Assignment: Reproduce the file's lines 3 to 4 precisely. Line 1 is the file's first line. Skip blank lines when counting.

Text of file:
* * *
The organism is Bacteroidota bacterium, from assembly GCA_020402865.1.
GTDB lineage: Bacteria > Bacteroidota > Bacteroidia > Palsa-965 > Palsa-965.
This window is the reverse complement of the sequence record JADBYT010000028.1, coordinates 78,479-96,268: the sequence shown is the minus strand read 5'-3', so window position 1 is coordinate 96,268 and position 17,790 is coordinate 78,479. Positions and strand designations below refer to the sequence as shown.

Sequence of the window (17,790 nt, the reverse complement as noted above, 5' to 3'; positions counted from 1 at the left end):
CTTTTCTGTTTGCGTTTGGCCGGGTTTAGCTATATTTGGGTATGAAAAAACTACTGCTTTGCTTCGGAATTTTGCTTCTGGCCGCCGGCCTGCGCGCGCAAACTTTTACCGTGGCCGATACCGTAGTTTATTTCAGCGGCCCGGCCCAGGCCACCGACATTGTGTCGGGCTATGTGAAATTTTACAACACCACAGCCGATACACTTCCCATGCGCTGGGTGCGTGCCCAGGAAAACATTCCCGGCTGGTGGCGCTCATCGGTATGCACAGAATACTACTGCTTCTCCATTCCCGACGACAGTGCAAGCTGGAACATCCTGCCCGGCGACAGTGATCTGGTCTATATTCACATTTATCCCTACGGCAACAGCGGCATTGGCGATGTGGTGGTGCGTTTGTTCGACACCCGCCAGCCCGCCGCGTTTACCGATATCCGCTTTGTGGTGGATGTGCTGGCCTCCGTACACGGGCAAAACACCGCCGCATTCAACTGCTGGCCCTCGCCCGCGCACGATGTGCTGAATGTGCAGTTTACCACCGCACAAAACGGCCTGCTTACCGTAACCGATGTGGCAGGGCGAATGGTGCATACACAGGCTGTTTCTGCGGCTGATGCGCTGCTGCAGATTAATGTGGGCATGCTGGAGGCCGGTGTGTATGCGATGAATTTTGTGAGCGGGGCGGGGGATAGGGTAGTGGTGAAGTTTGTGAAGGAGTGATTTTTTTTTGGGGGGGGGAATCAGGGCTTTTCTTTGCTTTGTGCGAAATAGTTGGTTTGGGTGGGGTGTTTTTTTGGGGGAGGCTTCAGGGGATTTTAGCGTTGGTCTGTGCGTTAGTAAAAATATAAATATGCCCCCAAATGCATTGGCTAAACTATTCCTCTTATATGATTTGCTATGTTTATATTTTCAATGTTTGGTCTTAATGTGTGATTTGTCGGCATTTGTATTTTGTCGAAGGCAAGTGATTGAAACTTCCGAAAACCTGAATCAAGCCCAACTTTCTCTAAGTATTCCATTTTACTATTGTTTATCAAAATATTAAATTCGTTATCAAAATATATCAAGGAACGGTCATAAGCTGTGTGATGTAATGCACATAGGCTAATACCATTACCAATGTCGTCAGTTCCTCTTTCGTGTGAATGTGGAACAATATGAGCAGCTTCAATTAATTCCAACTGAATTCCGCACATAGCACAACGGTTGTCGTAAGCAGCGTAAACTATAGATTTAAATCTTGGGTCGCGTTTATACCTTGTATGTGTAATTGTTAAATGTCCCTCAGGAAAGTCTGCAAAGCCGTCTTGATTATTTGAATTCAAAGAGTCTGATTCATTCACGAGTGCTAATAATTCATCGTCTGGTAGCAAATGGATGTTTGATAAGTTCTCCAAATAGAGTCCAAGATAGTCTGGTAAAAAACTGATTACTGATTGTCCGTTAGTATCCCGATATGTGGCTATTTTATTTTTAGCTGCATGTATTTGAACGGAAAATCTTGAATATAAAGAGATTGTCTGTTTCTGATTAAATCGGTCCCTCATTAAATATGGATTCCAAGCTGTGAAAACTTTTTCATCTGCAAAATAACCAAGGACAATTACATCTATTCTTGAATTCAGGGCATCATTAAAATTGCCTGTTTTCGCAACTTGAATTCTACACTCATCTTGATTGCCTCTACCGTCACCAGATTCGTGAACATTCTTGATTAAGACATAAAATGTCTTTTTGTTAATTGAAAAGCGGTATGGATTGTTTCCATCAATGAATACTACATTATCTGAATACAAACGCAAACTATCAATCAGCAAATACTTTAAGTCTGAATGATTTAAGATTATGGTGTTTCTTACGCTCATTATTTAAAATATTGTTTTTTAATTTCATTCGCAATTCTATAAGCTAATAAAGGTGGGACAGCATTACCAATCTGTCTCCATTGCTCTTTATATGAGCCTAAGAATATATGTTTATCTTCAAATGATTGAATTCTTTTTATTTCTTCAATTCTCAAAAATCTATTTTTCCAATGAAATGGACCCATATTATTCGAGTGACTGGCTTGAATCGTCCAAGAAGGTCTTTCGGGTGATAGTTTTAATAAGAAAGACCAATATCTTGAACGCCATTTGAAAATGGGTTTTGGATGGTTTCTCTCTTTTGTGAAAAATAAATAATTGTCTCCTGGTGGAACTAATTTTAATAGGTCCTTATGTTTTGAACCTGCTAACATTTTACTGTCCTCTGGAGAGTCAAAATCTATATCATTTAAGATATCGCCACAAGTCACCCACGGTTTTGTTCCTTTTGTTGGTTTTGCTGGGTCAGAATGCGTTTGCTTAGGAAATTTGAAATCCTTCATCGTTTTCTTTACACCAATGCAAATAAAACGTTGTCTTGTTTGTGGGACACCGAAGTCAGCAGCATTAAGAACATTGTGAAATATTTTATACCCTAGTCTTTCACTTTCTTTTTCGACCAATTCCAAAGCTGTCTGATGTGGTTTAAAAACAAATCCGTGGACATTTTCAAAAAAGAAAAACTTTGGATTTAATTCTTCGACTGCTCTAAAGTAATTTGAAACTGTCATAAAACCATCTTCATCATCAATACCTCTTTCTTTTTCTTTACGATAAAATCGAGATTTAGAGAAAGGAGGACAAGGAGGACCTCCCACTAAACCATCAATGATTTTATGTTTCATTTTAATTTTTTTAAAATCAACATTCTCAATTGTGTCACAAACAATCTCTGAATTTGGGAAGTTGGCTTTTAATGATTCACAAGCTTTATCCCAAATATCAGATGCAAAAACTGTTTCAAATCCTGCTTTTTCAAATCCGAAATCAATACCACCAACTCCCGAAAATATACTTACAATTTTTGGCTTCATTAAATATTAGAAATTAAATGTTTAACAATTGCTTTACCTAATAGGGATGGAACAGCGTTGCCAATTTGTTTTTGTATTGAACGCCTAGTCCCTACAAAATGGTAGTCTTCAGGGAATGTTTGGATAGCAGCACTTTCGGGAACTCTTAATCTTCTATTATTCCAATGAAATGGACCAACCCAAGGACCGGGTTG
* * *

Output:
This window is the reverse complement of the sequence record JADBYT010000028.1, coordinates 78,479-96,268: the sequence shown is the minus strand read 5'-3', so window position 1 is coordinate 96,268 and position 17,790 is coordinate 78,479. Positions and strand designations below refer to the sequence as shown.

Sequence of the window (17,790 nt, the reverse complement as noted above, 5' to 3'; positions counted from 1 at the left end):